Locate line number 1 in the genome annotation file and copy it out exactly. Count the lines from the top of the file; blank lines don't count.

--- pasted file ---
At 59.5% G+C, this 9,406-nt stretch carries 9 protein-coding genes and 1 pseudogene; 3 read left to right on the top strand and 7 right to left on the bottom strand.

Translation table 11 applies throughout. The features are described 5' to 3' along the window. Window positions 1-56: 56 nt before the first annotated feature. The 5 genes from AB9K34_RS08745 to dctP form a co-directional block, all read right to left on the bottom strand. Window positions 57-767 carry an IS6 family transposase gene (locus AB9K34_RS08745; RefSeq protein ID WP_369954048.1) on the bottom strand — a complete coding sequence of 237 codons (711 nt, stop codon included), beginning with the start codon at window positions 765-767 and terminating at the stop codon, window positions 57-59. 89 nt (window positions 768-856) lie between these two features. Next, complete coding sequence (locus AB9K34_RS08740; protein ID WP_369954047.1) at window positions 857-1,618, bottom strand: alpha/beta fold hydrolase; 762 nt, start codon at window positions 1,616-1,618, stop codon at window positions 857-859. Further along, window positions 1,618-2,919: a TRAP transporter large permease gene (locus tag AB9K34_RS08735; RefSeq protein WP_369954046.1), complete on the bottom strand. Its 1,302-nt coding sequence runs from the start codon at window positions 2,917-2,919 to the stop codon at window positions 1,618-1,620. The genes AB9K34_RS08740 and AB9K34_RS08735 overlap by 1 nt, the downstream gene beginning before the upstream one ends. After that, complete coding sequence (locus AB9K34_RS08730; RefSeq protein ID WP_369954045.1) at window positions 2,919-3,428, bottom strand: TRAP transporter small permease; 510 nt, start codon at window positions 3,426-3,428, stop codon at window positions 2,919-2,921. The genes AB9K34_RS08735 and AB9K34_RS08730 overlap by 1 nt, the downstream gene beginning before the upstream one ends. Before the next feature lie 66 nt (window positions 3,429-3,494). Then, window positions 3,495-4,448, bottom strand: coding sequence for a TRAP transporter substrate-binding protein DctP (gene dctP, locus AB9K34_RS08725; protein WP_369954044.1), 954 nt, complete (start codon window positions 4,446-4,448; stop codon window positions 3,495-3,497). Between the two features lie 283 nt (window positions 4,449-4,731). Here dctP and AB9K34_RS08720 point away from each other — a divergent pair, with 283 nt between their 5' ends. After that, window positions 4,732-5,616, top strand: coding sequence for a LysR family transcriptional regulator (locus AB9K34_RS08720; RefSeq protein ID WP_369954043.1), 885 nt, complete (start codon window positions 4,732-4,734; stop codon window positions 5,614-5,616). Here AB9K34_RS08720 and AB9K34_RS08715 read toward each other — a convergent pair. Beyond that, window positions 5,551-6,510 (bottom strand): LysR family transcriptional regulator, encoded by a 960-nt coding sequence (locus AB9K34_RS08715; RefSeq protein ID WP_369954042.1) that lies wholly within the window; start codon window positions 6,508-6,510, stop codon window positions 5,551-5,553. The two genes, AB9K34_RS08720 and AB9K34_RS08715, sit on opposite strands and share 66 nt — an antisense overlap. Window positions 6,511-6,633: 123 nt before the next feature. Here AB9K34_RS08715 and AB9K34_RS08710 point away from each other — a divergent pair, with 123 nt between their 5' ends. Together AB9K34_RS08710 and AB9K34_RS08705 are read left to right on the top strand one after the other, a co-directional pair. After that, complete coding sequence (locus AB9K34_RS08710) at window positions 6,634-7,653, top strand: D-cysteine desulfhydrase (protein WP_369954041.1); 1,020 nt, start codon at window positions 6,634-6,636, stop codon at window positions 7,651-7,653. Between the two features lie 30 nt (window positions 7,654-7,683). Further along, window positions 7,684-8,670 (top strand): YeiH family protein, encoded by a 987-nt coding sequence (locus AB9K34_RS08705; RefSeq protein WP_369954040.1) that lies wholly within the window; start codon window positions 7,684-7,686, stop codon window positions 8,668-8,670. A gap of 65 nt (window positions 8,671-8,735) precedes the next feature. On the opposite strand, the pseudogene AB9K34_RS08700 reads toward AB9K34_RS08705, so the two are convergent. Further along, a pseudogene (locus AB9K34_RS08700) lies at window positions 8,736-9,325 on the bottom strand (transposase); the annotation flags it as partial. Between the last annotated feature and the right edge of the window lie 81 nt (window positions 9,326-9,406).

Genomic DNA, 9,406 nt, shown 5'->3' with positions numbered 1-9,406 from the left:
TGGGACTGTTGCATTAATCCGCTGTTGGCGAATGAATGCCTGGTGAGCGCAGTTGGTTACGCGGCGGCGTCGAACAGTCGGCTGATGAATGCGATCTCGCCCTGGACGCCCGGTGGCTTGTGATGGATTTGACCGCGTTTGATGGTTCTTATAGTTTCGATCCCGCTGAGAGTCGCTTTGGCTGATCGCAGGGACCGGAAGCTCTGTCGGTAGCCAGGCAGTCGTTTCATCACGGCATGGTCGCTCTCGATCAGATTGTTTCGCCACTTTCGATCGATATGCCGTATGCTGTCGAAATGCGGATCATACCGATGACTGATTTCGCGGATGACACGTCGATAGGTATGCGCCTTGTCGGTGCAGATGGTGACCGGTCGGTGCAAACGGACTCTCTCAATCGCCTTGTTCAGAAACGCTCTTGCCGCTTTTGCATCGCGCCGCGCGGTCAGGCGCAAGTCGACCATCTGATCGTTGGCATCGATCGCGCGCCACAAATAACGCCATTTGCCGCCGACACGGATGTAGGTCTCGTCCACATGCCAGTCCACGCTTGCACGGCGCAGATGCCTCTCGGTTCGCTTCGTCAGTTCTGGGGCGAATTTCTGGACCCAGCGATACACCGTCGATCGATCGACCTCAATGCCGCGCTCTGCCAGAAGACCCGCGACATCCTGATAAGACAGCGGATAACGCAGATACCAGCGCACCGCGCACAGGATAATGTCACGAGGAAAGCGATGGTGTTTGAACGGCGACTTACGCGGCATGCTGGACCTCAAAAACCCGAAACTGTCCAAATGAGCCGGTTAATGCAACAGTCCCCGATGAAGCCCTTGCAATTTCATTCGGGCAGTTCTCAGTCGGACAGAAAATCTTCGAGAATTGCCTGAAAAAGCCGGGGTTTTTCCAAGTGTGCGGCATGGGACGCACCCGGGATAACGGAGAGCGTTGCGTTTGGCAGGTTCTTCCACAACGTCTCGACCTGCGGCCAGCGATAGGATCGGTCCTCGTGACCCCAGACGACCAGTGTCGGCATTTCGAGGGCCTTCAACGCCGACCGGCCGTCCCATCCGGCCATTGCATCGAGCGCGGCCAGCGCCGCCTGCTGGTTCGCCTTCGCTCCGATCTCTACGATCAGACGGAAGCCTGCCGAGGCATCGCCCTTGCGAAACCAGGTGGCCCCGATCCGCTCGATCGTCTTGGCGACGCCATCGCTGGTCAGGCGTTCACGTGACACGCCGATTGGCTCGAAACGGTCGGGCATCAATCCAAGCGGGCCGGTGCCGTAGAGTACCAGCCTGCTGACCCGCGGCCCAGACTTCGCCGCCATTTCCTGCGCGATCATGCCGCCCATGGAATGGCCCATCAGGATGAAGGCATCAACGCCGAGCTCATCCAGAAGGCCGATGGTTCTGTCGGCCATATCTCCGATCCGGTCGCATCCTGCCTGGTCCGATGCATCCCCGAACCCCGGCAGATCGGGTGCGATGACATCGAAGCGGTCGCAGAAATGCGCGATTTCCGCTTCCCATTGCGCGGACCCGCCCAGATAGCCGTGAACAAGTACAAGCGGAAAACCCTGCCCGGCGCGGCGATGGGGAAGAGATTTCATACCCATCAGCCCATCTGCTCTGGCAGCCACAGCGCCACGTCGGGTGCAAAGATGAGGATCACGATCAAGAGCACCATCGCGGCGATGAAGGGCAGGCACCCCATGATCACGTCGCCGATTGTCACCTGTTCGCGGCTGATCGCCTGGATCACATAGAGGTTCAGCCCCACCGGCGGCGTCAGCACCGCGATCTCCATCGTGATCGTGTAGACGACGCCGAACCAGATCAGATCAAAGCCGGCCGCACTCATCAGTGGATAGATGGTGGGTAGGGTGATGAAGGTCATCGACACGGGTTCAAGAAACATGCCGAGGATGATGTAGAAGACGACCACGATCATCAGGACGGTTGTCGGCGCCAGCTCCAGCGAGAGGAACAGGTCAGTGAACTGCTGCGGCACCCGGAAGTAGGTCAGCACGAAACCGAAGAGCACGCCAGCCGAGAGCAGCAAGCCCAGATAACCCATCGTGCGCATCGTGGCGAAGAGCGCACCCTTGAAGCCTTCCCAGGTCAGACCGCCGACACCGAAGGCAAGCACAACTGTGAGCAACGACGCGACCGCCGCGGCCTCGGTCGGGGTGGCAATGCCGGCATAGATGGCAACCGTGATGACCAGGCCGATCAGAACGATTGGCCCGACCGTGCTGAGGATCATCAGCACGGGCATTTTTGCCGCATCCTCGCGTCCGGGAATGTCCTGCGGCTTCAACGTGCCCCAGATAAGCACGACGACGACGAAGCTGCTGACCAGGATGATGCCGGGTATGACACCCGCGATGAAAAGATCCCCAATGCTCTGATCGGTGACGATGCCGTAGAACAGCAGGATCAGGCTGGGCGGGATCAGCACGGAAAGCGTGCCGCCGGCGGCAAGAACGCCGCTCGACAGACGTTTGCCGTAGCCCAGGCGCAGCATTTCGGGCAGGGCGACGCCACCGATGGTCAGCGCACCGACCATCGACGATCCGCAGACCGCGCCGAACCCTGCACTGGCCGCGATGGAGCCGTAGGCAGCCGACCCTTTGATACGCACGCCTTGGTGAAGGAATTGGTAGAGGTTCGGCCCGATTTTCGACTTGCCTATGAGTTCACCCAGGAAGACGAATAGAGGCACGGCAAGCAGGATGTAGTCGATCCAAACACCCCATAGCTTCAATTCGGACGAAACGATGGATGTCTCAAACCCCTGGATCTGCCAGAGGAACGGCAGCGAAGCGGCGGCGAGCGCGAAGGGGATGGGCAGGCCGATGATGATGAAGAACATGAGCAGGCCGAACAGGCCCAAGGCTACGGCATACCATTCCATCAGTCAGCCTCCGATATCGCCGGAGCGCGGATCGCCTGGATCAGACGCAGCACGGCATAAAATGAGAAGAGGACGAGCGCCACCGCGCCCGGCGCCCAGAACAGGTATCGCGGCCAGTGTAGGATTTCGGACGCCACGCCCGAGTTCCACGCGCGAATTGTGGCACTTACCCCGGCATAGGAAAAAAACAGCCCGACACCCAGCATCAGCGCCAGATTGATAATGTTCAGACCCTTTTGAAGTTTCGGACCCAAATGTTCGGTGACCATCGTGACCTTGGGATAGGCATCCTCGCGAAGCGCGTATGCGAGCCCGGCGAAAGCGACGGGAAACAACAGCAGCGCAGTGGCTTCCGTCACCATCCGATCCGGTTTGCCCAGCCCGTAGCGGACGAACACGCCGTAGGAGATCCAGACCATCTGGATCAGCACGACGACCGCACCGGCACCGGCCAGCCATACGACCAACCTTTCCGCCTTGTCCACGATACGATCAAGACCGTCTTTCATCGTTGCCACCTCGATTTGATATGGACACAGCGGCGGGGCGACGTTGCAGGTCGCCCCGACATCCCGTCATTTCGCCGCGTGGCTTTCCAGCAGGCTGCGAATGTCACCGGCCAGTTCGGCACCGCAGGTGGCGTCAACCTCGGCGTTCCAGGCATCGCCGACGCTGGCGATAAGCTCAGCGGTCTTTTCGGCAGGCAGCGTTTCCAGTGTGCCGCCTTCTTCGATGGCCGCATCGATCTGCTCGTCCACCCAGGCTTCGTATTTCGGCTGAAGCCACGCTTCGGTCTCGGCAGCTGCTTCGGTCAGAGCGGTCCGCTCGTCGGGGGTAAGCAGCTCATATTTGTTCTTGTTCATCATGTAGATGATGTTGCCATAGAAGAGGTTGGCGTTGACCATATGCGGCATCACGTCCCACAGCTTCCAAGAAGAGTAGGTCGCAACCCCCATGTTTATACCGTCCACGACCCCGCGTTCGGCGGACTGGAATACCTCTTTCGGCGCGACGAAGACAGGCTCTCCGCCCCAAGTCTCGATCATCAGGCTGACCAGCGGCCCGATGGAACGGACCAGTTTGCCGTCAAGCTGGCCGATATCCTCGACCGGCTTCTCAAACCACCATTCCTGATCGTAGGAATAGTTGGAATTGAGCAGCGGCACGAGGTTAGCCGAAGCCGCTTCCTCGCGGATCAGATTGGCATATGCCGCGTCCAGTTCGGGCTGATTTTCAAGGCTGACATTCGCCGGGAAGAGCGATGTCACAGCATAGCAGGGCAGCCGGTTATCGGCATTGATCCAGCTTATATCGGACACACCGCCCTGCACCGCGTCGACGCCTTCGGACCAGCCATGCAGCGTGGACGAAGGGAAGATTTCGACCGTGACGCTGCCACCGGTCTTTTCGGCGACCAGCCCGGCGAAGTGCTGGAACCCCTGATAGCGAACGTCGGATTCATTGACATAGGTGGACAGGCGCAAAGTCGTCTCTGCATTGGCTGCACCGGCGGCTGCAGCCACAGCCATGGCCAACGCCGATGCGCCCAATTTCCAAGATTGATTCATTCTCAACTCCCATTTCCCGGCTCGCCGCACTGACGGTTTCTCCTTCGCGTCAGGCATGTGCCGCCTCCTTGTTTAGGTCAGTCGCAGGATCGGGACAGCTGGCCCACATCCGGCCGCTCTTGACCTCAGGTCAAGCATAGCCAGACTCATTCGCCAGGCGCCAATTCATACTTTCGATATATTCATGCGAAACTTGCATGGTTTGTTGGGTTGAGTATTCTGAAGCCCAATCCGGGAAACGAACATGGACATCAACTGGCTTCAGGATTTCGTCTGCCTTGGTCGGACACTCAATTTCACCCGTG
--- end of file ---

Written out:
At 59.5% G+C, this 9,406-nt stretch carries 9 protein-coding genes and 1 pseudogene; 3 read left to right on the top strand and 7 right to left on the bottom strand.